Monday, July 16, 2012
Final day - NYAFF 2012 - a killer rabbit, a unabomber, & some potato chips in Sendai.
Yesterday was officially the last day of the NYAFF before the baton was passed over to the Japan Cuts program. I went in to the Japan Society to catch the last trifecta of films starting with Tormented, Monsters Club, and the closing film - Potechi.
Tormented was billed as a psychedelic, trippy horror fairy tale involving a misunderstood 10 year old and his creative imagination in dealing with grief and suffering. A larger than life size rabbit will try to snap some sense in him! Tormented had me hallucinating in the theatre dreaming of the Little Mermaid as I started drifting in and out of reality. Was it the intentions of the filmmaker to channel my psychosis to suck me into the horror’ible tale of an alternate Alice in Wonderland universe ruled by twisted rabbits? Maybe watching this film in 3D would answer some questions in my two dimensional mind. DB had more of a granite chin as he was able to withstand the punches of the killer wabbit. His thoughts on the film here.
Monsters Club on the other hand, packed a thudding punch of social commentaries directed at our capitalistic society more interested in orchestrating a frenzied rat race full of empty souls in order to feed their shallow materialistic needs which further fueled their egos with this false sense of power because of monetary status. The director who was on hand at the screening was inspired by reading the unabomber - Ted Kaczynski’s Manifesto and instantly thought that the writings described the current state of Japanese Society which led to the output known as Monsters Club. The film is beautifully shot offering a poetic and peaceful outlook in life while being “free”. Unfortunately, the flipside of the story is that the main character Ryoichi uses a destructive method in delivering his message to the money hungry CEO’s and TV Networks that are merely using the masses as puppets to appease their own greed. In the middle of the peace and destruction in the eyes of Ryoichi - he begins to have a moment of self realization as memories from his past would conjure up in another creative form in order to begin the process of healing and to form some sense of closure with his family. One of my colleague’s at Unseen Films - Mondocurry gives a description of the film (no spoilers) with more eloquence and passion here.
Toshiaki Toyoda - the director of the film was on hand to talk about the film after the screening. He mentioned some hardships during the filming of Monsters Club including the main actor - Eita who had lost his dad in a tragic death. Toyoda also had some fun words offered about Eita who was 17 yrs old when the director first worked with him. The young actor, a straight laced & bright fellow, has become quite popular in Japan through TV and commercials but Toyada sees him quite differently as a ‘dark’ individual who drinks a lot which is why he is banned from many bars! The director mentioned that Eita really prepared himself for the role by buying mountain gear and living at a lodge for quite some time. The film shoot in the mountains was intense in the -15 degree weather. Another important thing to note is that the film was shot before the earthquake in Japan. The younger generation in Japan took to Monsters Club quite well as audiences were really emotional even crying at some of the screenings. When asked by an audience member at the Japan Society, was there a particular philosophy that you wanted to convey to the viewers through MC - the director answered that it’s difficult to say what type of philosophy, but he welcomes the audience to take what you will from the film. With the context of Japan in mind, the matter of survival and thriving in Japanese society today is a huge problem. At the end of the film, the director wanted to try to get the audience to see a glimpse of hope. Of course the hope is not entirely clear so he wanted to leave the conflict in the minds of the viewers. Monsters Club is a heavy hitting and deep film that I’m still digesting and trying to make sense out of. Go see for yourself!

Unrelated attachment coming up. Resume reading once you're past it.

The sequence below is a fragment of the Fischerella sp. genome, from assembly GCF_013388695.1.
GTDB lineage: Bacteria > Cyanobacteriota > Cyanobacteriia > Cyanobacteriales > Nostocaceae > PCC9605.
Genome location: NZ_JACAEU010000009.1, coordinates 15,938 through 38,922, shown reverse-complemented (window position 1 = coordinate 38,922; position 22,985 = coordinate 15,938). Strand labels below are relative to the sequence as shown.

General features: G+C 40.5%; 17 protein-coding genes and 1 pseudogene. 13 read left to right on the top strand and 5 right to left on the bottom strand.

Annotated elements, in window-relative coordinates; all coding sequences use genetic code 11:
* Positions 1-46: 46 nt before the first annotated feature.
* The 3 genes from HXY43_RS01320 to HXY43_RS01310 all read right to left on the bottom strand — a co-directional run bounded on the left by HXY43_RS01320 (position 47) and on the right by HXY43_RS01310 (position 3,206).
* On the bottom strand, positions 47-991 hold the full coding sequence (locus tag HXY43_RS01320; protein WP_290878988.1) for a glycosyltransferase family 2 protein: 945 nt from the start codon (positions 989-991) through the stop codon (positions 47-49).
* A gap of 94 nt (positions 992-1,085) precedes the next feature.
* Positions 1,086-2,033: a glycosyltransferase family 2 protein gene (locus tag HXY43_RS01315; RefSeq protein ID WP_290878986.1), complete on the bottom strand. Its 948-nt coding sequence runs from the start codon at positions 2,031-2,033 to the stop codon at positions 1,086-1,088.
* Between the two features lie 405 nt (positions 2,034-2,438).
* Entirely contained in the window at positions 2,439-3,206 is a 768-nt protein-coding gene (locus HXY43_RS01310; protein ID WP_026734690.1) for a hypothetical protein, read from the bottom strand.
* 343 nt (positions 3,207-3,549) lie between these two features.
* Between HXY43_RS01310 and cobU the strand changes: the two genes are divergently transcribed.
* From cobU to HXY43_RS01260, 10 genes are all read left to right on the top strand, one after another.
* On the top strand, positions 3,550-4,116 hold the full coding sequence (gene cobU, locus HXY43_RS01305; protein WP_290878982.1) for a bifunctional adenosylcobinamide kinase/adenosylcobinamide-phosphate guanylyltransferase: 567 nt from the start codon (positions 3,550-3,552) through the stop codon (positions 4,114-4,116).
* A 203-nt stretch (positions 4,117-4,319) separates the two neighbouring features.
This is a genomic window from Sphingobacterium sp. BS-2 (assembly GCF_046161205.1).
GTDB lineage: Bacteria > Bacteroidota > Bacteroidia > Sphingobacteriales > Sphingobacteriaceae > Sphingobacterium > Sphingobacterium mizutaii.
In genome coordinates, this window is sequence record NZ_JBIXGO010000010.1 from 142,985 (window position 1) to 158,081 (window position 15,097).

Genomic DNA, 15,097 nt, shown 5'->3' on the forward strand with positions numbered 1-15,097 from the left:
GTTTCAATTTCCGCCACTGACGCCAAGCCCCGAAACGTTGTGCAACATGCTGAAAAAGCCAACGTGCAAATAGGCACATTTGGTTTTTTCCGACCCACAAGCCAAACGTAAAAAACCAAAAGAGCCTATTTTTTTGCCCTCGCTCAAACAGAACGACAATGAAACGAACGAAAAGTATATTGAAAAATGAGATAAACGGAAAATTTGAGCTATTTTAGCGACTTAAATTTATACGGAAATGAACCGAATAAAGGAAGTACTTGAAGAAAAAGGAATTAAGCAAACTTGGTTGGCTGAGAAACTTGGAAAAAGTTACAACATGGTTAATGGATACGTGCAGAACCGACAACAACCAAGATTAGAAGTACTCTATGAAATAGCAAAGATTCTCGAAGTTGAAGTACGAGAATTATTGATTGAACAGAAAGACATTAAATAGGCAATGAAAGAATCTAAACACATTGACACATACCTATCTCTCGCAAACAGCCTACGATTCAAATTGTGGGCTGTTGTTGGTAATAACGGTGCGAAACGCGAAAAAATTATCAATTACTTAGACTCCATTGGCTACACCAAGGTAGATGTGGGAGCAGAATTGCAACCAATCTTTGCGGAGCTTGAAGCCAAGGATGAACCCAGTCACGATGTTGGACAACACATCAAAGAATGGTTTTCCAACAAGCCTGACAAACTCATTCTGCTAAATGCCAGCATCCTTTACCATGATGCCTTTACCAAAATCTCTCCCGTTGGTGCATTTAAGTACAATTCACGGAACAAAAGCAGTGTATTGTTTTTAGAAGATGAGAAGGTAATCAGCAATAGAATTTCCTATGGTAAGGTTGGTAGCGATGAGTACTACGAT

The closing movie of the festival belonged to the charming comedy POTECHI. It left a nice taste of consomme flavored potato chips in my mouth if not a bit unbelievable plot wise but overall a fun way to end NYAFF! There were a few intended malevolent twist and turns in the film but somehow the situation ended up with a rainbow at the end. The viewers cannot help but to cheer on the main character as he stumbled, fumbled, and tripped on the screen - all with good intentions. I didn’t watch Yoshihiro Nakamura’s other touted movies such as A Fish Story nor the NYAFF Audience Favorite - A Boy and his Samurai but I did manage to catch Golden Slumber from a few years back. I can see how DB from Unseen films mentions that Nakamura’s films’ plot lines dive back and forth and eventually intersecting to form some cohesiveness in the story. It was difficult to see how a tangled web of burglars, suicide, blackmail, a professional baseball player, and a mixup of potato chip flavors all tied into the plot . DB reaches into his bag of chips with his review of the film here.
Potechi was set in Sendai which was an area severely devastated by the Earthquake and subsequent Tsunami and nuclear disasters. The Japan Society screened part 1 of a series of short films called WE ARE ALL RADIOACTIVE before each post March 11th Cinema feature.
Thanks to all of the Unseen Film gang’s collective contribution & coverage to NYAFF. It was fun! I’m sure DB & Mondocurry are slowly reducing the pot of ragu sauce for some concentrated Top 5 or best of lists from NYAFF 2012! Stay tuned!
Japan Cuts 2012 program runs from July 12-28. Go see some films pronto!
Check out the schedule!